Twice, livestock judging teams won first place in the state and were sent to Denver to compete against teams from other states. One team composed of Bernard Love, Clifford and Floyd Gray won second place at the Western Livestock Show. Another livestock team composed of Edwin Byers, Graydon and Elves Caudill. ? was the high scoring individual in livestock judging contest.

Crop, poultry and sewing teams also won trips to the Western Livestock Show. Alva Caudill was given a trip to the National Livestock Show at Chicago in 1923 for his club work. Later, other club workers were sent to Chicago and Washington, D.C. for outstanding club work. Several farmers started keeping sheep on their farms from work done by their boys in sheep work.

While Lea County produced excellent range cattle and sheep, they wanted to improve what they had. Along with irrigation and improved farming practices went improvement in livestock. A trip was made with Jack Heard to Midland, Texas to study their livestock program in that section. As a result, a cattle breeding organization was formed and work done to improve range management and breeding methods. Several meetings were held at ranches where registered livestock was being raised and where range management was practiced.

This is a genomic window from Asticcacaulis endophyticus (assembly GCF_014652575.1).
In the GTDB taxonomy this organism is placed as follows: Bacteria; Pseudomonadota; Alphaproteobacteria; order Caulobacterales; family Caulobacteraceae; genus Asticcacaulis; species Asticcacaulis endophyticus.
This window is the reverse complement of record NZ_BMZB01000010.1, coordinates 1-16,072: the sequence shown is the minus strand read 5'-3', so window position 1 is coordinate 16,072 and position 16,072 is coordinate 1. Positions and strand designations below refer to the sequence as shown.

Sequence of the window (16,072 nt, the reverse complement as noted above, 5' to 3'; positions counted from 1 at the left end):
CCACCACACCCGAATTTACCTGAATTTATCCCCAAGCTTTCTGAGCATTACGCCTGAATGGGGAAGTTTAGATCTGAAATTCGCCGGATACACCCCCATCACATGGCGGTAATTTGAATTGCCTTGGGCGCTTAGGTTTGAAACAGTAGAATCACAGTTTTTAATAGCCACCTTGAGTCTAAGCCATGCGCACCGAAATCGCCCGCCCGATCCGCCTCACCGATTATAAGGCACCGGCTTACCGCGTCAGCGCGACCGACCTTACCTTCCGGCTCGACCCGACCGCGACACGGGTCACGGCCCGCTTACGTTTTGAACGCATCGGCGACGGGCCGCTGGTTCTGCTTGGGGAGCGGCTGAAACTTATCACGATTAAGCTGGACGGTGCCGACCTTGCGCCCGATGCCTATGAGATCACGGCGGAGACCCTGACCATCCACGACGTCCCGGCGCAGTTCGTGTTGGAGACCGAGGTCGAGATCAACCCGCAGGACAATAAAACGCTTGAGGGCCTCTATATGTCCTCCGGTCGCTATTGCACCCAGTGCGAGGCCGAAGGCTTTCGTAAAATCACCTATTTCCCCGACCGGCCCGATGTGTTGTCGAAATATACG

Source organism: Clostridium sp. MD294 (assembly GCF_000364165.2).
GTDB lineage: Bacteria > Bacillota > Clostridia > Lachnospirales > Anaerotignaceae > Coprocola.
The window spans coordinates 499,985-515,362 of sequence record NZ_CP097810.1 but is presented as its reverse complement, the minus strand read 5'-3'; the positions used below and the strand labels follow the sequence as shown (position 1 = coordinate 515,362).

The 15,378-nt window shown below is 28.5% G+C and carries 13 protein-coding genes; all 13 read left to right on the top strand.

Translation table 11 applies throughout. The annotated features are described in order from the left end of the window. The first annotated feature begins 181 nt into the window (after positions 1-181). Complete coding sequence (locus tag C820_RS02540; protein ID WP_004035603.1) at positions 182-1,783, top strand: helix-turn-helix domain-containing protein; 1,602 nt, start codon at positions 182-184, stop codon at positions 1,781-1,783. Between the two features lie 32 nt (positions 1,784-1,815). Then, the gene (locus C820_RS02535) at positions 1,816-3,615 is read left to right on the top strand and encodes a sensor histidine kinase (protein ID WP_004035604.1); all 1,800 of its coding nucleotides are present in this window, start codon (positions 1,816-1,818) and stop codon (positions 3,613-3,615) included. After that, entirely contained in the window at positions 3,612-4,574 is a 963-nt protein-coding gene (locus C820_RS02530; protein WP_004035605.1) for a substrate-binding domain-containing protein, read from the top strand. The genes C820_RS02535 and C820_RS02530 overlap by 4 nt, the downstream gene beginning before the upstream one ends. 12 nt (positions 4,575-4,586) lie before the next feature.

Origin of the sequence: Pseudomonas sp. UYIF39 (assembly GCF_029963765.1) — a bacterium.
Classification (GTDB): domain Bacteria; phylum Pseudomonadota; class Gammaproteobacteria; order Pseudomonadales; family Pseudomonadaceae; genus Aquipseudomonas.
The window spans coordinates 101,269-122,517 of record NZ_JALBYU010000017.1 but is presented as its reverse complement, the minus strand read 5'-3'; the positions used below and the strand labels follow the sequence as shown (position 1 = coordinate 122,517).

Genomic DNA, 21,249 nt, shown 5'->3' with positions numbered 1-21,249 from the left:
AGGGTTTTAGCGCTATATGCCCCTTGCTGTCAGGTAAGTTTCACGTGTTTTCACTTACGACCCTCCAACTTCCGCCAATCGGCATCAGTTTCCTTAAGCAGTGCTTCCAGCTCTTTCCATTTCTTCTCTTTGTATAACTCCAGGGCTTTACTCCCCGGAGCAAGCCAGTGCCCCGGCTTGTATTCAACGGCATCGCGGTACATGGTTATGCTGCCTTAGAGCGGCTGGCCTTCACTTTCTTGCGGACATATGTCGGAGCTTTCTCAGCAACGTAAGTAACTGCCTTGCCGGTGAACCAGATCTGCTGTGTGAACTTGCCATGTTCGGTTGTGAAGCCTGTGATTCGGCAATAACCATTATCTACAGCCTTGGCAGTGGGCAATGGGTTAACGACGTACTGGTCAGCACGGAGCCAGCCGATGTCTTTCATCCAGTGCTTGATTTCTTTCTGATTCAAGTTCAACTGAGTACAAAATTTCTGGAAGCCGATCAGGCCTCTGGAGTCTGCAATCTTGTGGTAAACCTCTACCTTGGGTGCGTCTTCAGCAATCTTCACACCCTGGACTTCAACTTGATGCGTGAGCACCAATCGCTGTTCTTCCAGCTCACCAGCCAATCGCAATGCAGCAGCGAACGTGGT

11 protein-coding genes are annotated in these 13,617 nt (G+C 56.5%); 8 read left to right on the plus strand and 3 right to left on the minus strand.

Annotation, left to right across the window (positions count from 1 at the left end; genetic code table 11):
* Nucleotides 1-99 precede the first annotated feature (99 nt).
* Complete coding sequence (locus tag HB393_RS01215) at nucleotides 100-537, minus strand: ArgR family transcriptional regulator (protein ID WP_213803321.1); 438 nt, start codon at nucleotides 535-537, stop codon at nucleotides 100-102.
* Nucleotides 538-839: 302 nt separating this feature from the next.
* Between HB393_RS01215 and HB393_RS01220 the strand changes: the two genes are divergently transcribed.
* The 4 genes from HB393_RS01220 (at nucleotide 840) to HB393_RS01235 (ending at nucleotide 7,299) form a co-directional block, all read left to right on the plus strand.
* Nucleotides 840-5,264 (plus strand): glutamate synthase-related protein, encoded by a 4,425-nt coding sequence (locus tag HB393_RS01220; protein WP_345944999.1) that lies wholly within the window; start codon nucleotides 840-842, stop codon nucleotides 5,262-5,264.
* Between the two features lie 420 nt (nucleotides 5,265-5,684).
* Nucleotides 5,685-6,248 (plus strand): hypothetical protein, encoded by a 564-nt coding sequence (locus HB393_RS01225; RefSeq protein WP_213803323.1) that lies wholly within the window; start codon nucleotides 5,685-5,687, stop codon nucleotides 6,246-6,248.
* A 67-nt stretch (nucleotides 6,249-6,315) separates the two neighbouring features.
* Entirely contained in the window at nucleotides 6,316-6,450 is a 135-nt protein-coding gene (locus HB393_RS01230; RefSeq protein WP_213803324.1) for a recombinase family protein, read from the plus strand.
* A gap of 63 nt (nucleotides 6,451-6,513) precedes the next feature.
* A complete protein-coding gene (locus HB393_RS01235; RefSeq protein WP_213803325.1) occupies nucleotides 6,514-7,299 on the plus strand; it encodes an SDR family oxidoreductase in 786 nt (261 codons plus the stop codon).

One such meeting was held on the ranch of A. D. Jones, one of the most successful ranchers in the county. Registered cattle and sheep were displayed and good points to look for in breeding animals were pointed out. A pit barbecue dinner consisted of a beef animal and five or six sheep was served and over one thousand people attended the meeting. Range management with controlled grazing was discussed at each meeting held. The high quality of livestock and excellent ranges found in Lea County today is partially the results of this work.

Small land owners could not keep enough range cattle to produce needed income. They were advised to get dairy cows and sheep and raise poultry and hogs for more income. Several dairy herds were bought and brought into the county, and flocks of sheep were kept on many farms. Poultry flocks were increased and improved and more and better hogs raised.